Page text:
The difference between Inception and say a good PK Dick story (or even a Cronenberg film like eXistenZ) is that by the end, you really don’t know what was/is “real.” Though Inception‘s closing shot leaves you with a question (a good move, by the way… Luis Buñuel was always a big fan of leaving story elements open like a zen koan), I was not–spoiler alert–confused about whether or not DiCaprio was dreaming (nor did it really matter), unless that is, the overall metaphysical message is that life is but a dream. I think it hints at that possibility, but there are definitely other films where I’ve been left with a much deeper sense of unease about the groundless condition of the universe.
Ultimately Inception‘s hierarchical dream stages (dreams within dreams, kicking “up” levels, a bottom “limbo”) gave the dreamworld too much structure. Nonetheless, the film valiantly recapitulates the idea of lucid dreaming by offering us the vague possibility that a lifetime could indeed be a dream. If we can acknowledge who’s doing the dreaming, then we can have far more control over our lives. For example, the film offers us the vision of dreamers being dreamed within an architecture designed by multinational energy corporations. This is a scary kind of manipulation that can only be guarded by our projected antibodies (one of the film’s more intriguing concepts). No doubt, without proper mindfulness and training, we are vulnerable to being dreamed by interests that are not our own.
Wait a second… when watching the film, wasn’t Warner Bros. dreaming our dream for us, too? Or was it the director? Did we have a group dream in the theater?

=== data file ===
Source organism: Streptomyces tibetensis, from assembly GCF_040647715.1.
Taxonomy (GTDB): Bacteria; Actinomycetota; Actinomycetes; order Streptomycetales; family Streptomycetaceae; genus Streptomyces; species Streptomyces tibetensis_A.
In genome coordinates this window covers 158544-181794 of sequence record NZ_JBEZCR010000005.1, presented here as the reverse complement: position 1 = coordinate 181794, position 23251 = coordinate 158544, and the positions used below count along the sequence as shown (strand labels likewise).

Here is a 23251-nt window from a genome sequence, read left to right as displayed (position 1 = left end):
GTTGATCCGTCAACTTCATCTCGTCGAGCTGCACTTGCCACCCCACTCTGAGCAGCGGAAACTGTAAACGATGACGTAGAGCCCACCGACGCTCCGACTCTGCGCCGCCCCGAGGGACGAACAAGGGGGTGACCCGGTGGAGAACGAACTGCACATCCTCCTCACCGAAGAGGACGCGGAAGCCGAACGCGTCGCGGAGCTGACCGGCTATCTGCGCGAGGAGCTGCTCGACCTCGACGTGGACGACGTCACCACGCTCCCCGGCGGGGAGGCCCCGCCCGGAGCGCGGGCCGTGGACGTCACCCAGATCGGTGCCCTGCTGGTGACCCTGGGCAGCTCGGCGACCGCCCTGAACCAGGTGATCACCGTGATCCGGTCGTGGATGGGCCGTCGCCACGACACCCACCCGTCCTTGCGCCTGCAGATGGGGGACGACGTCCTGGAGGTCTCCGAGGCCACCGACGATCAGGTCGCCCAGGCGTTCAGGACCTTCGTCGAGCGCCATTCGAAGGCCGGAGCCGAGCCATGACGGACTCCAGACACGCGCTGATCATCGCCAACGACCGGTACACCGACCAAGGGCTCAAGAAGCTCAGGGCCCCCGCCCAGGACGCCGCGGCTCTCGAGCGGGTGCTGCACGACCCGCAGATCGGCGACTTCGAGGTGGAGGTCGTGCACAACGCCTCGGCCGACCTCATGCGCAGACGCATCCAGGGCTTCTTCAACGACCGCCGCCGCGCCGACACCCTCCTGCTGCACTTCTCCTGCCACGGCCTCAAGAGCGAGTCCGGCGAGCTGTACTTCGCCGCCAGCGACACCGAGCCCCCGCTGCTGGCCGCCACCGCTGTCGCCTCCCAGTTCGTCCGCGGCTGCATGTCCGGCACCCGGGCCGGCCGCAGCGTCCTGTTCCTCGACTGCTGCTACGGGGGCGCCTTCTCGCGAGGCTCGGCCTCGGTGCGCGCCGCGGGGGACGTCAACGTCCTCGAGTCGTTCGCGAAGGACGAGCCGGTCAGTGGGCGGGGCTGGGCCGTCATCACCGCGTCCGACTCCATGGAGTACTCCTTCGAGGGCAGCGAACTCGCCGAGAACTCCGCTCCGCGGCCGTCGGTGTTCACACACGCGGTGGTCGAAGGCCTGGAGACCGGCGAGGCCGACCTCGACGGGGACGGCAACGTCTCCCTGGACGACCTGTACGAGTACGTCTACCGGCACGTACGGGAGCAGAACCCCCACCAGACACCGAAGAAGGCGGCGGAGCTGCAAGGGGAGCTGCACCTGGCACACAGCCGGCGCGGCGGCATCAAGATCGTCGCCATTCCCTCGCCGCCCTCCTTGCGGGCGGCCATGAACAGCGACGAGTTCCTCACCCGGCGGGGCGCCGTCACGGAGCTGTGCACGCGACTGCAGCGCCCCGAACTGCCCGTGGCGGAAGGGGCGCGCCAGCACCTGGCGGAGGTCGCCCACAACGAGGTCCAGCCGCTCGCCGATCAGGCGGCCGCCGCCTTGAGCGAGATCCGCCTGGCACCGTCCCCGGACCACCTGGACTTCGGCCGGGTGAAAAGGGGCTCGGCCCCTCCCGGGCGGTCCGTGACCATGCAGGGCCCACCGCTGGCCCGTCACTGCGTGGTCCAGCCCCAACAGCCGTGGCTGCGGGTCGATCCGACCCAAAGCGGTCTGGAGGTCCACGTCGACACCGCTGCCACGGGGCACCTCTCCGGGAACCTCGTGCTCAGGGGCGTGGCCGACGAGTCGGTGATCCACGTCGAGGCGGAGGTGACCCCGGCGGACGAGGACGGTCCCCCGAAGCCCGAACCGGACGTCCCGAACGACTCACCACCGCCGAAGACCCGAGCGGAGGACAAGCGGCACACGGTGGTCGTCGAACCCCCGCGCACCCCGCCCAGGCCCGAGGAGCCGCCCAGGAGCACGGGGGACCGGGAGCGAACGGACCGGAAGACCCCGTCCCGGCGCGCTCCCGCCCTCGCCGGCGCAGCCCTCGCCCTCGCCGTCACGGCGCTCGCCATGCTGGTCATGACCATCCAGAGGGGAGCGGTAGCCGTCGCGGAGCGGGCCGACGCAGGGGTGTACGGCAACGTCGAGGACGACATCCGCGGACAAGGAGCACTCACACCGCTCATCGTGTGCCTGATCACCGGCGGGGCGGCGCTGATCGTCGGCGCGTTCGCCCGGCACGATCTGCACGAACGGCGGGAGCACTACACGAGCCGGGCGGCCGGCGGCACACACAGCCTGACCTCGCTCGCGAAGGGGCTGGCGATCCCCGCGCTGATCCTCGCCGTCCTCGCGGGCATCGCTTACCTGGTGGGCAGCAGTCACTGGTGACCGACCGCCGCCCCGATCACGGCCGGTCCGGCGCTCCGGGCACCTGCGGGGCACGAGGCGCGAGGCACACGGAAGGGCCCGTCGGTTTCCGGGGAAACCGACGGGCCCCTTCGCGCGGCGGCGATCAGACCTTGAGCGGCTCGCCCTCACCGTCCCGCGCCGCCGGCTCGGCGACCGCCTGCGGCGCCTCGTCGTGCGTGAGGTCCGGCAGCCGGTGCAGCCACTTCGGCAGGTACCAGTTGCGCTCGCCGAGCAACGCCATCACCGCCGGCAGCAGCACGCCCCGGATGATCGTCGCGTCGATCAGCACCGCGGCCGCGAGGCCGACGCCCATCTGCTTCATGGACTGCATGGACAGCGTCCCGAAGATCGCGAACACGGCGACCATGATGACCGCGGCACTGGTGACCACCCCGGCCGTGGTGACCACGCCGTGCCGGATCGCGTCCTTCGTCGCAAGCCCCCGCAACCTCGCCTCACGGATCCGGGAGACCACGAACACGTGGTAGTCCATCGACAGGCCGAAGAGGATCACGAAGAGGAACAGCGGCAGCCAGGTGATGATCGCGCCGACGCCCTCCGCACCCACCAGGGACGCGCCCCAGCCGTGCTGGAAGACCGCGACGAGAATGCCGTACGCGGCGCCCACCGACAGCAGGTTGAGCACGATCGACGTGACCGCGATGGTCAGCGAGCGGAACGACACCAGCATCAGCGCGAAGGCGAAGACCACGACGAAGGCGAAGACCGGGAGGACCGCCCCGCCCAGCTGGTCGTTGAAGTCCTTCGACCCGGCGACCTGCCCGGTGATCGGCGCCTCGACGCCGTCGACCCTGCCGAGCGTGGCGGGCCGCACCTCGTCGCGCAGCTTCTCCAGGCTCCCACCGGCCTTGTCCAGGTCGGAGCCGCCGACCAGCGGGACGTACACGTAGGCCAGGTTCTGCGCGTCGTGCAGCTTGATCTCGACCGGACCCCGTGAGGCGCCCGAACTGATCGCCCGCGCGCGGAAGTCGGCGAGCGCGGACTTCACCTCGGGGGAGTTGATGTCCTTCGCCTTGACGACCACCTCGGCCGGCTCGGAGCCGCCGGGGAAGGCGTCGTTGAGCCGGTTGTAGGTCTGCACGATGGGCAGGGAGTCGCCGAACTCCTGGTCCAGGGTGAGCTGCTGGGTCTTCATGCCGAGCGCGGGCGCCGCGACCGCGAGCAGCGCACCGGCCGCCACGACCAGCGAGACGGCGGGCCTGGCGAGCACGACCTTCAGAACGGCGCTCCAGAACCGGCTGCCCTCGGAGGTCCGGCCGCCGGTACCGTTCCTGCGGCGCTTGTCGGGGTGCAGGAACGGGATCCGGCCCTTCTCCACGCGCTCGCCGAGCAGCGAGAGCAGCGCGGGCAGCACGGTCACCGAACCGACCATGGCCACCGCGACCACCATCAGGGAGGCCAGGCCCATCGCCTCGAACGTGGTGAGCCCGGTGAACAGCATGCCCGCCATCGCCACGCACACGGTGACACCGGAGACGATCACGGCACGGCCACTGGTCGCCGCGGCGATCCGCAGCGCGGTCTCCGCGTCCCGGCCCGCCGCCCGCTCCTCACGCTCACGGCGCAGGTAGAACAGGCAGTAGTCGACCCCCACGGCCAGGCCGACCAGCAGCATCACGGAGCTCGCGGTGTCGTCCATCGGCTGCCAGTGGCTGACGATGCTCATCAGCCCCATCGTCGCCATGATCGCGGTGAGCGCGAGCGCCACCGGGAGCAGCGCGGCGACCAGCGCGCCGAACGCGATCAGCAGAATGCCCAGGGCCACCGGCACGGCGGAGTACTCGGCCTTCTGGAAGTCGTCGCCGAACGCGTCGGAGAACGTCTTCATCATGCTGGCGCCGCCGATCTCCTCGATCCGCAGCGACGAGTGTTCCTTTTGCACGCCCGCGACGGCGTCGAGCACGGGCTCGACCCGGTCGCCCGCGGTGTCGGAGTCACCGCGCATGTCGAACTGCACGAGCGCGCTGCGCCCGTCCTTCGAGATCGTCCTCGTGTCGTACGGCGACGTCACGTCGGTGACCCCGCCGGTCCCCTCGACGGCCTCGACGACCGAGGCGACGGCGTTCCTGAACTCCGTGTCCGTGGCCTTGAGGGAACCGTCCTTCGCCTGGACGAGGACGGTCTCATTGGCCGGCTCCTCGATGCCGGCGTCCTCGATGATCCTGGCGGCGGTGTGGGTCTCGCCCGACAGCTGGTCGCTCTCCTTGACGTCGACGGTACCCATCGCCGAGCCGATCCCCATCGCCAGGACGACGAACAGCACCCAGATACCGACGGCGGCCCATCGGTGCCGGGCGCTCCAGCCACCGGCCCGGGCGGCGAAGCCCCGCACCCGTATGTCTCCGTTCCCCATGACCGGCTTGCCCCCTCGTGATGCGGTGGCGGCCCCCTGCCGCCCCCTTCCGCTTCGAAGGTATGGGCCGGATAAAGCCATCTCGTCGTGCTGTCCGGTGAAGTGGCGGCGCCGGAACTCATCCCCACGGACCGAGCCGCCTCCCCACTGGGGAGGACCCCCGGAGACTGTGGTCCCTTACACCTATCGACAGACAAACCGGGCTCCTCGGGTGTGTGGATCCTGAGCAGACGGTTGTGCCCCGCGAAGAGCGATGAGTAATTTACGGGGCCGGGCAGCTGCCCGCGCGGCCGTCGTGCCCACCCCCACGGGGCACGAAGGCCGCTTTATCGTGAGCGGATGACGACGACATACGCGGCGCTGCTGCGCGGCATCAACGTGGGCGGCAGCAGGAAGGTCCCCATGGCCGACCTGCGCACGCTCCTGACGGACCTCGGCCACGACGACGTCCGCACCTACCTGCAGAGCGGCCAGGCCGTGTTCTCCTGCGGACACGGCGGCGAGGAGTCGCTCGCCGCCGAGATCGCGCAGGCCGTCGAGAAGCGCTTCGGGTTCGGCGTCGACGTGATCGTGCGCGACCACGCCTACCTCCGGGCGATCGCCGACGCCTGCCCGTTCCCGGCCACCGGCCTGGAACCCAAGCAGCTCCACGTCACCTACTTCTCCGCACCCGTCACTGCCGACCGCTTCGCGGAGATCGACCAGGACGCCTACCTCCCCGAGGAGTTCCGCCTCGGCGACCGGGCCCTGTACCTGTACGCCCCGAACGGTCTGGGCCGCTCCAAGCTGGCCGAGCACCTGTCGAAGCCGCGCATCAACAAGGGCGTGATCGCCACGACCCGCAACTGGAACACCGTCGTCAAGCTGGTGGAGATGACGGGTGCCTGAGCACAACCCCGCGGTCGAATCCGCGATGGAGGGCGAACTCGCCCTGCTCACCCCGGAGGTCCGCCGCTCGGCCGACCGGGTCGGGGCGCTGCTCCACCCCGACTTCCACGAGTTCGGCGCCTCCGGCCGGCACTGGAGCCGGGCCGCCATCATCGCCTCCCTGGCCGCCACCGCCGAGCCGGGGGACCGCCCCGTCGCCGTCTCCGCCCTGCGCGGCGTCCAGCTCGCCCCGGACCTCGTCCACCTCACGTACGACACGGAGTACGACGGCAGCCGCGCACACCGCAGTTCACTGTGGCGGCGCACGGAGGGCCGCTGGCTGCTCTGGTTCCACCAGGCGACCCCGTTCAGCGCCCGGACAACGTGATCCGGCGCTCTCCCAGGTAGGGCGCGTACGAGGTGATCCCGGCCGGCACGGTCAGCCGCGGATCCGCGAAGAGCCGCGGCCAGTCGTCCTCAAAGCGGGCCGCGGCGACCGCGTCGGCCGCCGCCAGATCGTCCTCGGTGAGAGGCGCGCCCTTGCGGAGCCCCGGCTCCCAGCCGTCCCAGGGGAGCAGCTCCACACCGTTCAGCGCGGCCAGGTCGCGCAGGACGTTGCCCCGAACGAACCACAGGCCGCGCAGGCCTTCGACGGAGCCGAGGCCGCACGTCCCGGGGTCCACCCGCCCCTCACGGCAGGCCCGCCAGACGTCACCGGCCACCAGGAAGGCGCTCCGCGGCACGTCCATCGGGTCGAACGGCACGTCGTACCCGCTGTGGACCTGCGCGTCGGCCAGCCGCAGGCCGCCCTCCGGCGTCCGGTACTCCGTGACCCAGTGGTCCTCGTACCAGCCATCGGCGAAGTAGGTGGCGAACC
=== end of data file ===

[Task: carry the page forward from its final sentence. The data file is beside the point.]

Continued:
Ice cream headache. If only we had the militarized mental antibodies of say… Dick Chaney. Scary thought.
I tend to think of dreaming as a consequence of growing new connections in the brain. Our minds attempt to fill in a groundless reality through a symbolic language of poetry, which is possible when our rational minds are turned off. During these moments we tap into the creative condition of the cosmos, maybe defaulting to its natural state. I can only guess.
The problem with Inception is that the dreams were far too logical and controlled, with the exception of the occasional train coming out of nowhere. But to impose a Hollywood narrative on a dream, well, that’s Hollywood. I think films by the likes of Maya Deren or Buñuel are far more successful at emulating the dream state and marrying the potential of film with the creative energy of the universe (and let us not forget the infinite possibilities of animation, such as Richard Linklater’s Waking LIfe or A Scanner Darkly). A Hollywood narrative, however, does offer us the experience of entering into another reality and temporarily believing that it is real–just like a dream– but so do books (good ones at least). This is a matter of master storytelling.
Frankly, The Prestige moved me far more, perhaps because its speculative reality and allusions to magic were philosophically more complex (and creepier). Plus, Bowie playing Testla is a far better coup than DiCaprio’s dream sleuth. However, I do like Ellen Page, and look forward to seeing her repertoire expand as her young career grows.
There was a small touch that I liked quite a bit. The main action takes place during an overseas flight. As I have argued in my discussion of Lost (chapter five in my book) and 2012, airplanes are the techno-dream bodies of our world. In pop culture they often represent the vehicles through which we travel the liminal realm between worlds. I thought it was symbolically appropriate that the major dream sequences took places during an intercontinental flight, the jetliner being a good metaphor for corporate media.
My final verdict? Part Citizen Cane (with its Rosebud moment), part PK Dick ( although light on the mindfrak quotient), part James Bond (skis, guns, fortresses and global corporate intrigue), and part self-reflexive magic trick. It is the latter characteristic I associate with Christopher Nolan, and will likely be his signature for years to come. In the end, the fact that we are having a broad cultural discussion about dreams is always a good thing, and even more so when we connect dreams with media. Ultimately because so many are talking about this film, it is the mark of successful art–to a degree. It was interesting and compelling enough that we didn’t ignore it.